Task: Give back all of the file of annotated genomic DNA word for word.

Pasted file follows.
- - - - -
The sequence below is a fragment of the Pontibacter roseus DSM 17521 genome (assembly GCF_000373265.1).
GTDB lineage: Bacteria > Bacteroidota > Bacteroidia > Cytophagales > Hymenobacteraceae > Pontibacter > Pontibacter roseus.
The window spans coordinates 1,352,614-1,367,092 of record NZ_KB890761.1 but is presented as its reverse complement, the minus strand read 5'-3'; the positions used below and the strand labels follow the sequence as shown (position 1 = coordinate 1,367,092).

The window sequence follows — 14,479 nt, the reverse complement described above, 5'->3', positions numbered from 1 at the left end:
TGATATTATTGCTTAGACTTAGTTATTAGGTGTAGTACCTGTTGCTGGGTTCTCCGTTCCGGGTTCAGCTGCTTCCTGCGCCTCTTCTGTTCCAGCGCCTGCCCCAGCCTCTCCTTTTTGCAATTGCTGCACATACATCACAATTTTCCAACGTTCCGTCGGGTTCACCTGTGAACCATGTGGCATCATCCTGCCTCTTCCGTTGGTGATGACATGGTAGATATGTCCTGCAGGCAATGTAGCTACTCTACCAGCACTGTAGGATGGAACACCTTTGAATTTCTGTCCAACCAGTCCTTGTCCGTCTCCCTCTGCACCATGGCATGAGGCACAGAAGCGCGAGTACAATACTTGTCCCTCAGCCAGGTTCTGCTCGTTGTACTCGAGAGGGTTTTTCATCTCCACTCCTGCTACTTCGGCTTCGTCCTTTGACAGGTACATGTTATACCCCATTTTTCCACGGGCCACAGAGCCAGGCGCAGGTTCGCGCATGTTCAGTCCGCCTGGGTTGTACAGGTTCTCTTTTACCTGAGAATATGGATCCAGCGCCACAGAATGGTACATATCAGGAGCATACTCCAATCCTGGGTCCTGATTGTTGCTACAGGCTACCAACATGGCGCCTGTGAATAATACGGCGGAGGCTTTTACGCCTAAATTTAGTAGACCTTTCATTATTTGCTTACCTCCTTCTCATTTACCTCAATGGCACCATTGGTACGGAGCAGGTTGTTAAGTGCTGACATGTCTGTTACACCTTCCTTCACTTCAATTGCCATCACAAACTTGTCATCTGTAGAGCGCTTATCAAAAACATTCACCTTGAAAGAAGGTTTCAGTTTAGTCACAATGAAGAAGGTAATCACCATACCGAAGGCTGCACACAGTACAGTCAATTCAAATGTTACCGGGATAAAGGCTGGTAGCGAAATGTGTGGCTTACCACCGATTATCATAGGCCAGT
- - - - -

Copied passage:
The sequence below is a fragment of the Pontibacter roseus DSM 17521 genome (assembly GCF_000373265.1).
GTDB lineage: Bacteria > Bacteroidota > Bacteroidia > Cytophagales > Hymenobacteraceae > Pontibacter > Pontibacter roseus.
The window spans coordinates 1,352,614-1,367,092 of record NZ_KB890761.1 but is presented as its reverse complement, the minus strand read 5'-3'; the positions used below and the strand labels follow the sequence as shown (position 1 = coordinate 1,367,092).

The window sequence follows — 14,479 nt, the reverse complement described above, 5'->3', positions numbered from 1 at the left end:
TGATATTATTGCTTAGACTTAGTTATTAGGTGTAGTACCTGTTGCTGGGTTCTCCGTTCCGGGTTCAGCTGCTTCCTGCGCCTCTTCTGTTCCAGCGCCTGCCCCAGCCTCTCCTTTTTGCAATTGCTGCACATACATCACAATTTTCCAACGTTCCGTCGGGTTCACCTGTGAACCATGTGGCATCATCCTGCCTCTTCCGTTGGTGATGACATGGTAGATATGTCCTGCAGGCAATGTAGCTACTCTACCAGCACTGTAGGATGGAACACCTTTGAATTTCTGTCCAACCAGTCCTTGTCCGTCTCCCTCTGCACCATGGCATGAGGCACAGAAGCGCGAGTACAATACTTGTCCCTCAGCCAGGTTCTGCTCGTTGTACTCGAGAGGGTTTTTCATCTCCACTCCTGCTACTTCGGCTTCGTCCTTTGACAGGTACATGTTATACCCCATTTTTCCACGGGCCACAGAGCCAGGCGCAGGTTCGCGCATGTTCAGTCCGCCTGGGTTGTACAGGTTCTCTTTTACCTGAGAATATGGATCCAGCGCCACAGAATGGTACATATCAGGAGCATACTCCAATCCTGGGTCCTGATTGTTGCTACAGGCTACCAACATGGCGCCTGTGAATAATACGGCGGAGGCTTTTACGCCTAAATTTAGTAGACCTTTCATTATTTGCTTACCTCCTTCTCATTTACCTCAATGGCACCATTGGTACGGAGCAGGTTGTTAAGTGCTGACATGTCTGTTACACCTTCCTTCACTTCAATTGCCATCACAAACTTGTCATCTGTAGAGCGCTTATCAAAAACATTCACCTTGAAAGAAGGTTTCAGTTTAGTCACAATGAAGAAGGTAATCACCATACCGAAGGCTGCACACAGTACAGTCAATTCAAATGTTACCGGGATAAAGGCTGGTAGCGAAATGTGTGGCTTACCACCGATTATCATAGGCCAGT